• Genre: (Fiction) Coming-of-Age, Family Drama, War Drama, Semi-autobiographical.
  • Page Count: 372  
  • Book synopsis: Growing up in Kabul, Amir and Hassan are inseparable friends. As an adult living in California, Amir remains haunted by a childhood incident in which he betrayed Hassan’s trust. When he learns that the Taliban has murdered Hassan and wife, Amir returns to his homeland to learn the fate of the couple’s son.
  • Movie Adaptation: The Kite Runner (2007).  

                                                                                                            

Let me put forth a simple warning before you go any further…Inshallah this is a Masterpiece! (Or at least I think so!). If you’d want to start reading or are looking for fresh options(or rather, are tired of the common genres) this is definitely a starter!

 

The language/ text just flows smoothly and is really very down-to-earth. The reading is easier as it gets but what’s tough is the turmoil of emotions it takes you through throughout the experience.

Here’s how it starts (Chapter 1):

”I became what I am today at the age of twelve, on a frigid overcast day in the winter of 1975. I remember the precise moment, crouching behind a crumbling mud wall, peeking into the alley near the frozen creek. That was a long time ago, but it’s wrong what they say about the past, I’ve learned, about how you can bury it. Because the past claws its way out. Looking back now, I realize I have been peeking into that deserted alley for the last twenty-six years. ”

The depth and complexities of human relationships is highlighted and executed so well, it almost touches your soul! This book would definitely be a book you’d remember when you’re 80!
Set in Afghanistan, and then In America, Khaled manages to give the piece a pretty homely feel(you may definitely feel this once you pick the book up, especially if u live in an around the western subcontinent).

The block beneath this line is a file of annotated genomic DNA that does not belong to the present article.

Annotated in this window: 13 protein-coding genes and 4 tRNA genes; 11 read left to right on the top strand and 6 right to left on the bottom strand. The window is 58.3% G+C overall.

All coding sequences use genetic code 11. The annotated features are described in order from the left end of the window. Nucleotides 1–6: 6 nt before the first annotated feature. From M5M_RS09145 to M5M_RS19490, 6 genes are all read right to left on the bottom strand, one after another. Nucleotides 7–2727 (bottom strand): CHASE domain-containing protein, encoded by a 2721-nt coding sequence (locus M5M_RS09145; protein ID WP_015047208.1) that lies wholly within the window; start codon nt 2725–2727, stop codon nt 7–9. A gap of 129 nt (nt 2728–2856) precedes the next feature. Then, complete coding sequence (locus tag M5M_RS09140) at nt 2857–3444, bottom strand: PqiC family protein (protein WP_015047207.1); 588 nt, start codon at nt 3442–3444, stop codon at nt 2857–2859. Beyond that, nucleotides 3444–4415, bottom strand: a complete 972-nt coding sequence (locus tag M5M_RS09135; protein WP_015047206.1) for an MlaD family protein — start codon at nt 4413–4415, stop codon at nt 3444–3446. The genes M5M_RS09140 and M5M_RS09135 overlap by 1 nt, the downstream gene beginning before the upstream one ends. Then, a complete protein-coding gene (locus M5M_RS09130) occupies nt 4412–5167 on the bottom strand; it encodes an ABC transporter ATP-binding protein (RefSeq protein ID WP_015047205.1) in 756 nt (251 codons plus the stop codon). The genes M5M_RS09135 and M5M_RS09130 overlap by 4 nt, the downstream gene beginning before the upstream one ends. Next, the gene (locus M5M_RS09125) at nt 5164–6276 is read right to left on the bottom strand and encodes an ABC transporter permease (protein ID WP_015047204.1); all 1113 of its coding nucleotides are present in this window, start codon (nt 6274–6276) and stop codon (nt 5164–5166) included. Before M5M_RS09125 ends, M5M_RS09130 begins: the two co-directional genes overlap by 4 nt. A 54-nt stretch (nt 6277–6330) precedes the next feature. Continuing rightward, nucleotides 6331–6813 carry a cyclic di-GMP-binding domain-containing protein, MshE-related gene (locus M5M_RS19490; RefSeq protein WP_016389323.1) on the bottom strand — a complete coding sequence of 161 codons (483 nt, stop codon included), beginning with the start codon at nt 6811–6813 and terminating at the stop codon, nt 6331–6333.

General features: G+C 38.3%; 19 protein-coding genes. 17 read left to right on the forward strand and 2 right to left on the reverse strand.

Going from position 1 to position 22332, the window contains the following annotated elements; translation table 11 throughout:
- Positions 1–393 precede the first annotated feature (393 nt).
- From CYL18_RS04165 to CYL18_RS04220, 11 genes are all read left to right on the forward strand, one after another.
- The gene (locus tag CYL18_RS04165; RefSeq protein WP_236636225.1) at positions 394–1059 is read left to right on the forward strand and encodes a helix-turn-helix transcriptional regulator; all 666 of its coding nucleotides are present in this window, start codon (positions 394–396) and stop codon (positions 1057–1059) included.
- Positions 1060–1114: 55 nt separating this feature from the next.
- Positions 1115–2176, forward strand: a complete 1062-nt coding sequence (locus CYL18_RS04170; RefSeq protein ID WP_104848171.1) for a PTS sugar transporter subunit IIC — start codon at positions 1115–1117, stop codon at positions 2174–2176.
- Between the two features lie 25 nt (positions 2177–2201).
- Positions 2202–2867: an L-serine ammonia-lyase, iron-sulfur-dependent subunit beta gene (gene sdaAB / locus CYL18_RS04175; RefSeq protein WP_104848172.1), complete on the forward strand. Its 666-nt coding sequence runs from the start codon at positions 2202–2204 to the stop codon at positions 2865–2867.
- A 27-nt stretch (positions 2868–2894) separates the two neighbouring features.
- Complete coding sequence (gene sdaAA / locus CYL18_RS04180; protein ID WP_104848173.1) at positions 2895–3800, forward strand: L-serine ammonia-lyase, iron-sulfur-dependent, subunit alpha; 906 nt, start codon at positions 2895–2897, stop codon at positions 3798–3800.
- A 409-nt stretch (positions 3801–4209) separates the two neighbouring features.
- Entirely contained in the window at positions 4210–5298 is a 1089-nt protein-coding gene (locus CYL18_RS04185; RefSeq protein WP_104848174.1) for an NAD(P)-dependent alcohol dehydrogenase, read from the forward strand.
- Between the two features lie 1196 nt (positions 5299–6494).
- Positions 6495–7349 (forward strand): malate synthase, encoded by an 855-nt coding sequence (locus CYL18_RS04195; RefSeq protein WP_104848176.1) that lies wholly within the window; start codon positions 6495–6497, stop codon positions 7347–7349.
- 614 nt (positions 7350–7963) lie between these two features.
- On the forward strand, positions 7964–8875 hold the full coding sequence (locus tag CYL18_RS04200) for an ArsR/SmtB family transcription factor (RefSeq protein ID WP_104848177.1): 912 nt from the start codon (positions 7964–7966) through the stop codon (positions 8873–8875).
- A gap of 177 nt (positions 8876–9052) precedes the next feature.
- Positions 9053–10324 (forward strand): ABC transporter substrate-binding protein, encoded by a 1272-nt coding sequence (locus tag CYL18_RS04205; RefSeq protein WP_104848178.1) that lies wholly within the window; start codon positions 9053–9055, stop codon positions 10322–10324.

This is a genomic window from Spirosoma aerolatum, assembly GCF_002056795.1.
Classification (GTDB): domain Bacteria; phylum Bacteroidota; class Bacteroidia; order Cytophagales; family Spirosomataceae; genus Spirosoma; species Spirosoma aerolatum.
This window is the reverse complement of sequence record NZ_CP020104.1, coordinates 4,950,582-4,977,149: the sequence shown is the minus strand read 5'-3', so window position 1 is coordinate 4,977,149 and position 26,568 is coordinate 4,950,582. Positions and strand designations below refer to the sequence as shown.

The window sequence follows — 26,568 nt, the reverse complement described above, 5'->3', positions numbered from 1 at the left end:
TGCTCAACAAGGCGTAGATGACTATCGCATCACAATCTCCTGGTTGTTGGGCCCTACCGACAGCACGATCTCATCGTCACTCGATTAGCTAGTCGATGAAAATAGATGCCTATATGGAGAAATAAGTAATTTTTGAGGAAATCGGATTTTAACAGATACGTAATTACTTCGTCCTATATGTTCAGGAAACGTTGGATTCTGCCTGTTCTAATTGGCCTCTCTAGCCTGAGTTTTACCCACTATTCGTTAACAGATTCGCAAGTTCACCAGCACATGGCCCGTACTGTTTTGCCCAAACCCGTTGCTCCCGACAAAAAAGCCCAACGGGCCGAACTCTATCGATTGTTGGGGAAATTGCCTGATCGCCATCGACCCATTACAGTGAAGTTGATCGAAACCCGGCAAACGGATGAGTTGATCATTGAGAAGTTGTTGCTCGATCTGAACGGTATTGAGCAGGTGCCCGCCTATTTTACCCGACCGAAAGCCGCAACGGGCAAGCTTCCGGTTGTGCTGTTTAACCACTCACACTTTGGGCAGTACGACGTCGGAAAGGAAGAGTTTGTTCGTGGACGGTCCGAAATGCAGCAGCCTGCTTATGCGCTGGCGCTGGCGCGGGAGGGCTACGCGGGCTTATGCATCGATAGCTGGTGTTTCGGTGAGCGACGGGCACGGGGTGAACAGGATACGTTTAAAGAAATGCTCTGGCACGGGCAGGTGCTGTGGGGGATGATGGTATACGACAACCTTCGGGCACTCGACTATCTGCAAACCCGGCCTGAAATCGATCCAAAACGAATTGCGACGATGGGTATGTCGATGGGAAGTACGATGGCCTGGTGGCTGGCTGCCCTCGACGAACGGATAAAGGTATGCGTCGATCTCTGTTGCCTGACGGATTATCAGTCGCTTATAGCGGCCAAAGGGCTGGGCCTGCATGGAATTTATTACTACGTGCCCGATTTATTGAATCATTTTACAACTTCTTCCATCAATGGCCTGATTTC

It captures the effect of war on people, and it troubles you to think what’s happening on this side of the world while you are enjoying the comforts of luxury and soft sheets.

The descriptions are non-exaggeratedly (Is that even a word?) mind-blowing.

“I can still see his tiny lowset ears and that pointed stub of a chin, a meaty appendage that looked like it was added as a mere afterthought. And the cleft lip, just left of midline, where the Chinese doll maker’s instrument may have slipped; or perhaps he had simply grown tired and careless.”

If this book doesn’t get you reading all of Khaled’s other works, I don’t know what will! (I wish he’d write more!).

The story is entirely fictional, but it involves locations Khaled has grown up in. He succeeds to give a ”real” feel to the book with his characters.
This is definitely a book I’d recommend if u want to start “reading” reading.
Also, if  this book doesn’t manage to scar you, we wouldn’t make good friends (haha!).

Obviously I’d recommend reading the book first. Watching the movie is up to you! (Let me be honest, the movie is not that of a big deal [And I don’t say this because it’s a small-budget film!] ) .

Warning: Contains certain mortifying contents. The journey itself is a turmoil.

 

Ratings:

Critics: ♥ ♥ ♥ ♥ ♥

I’d rate it: ♥ ♥ ♥ ♥ ♥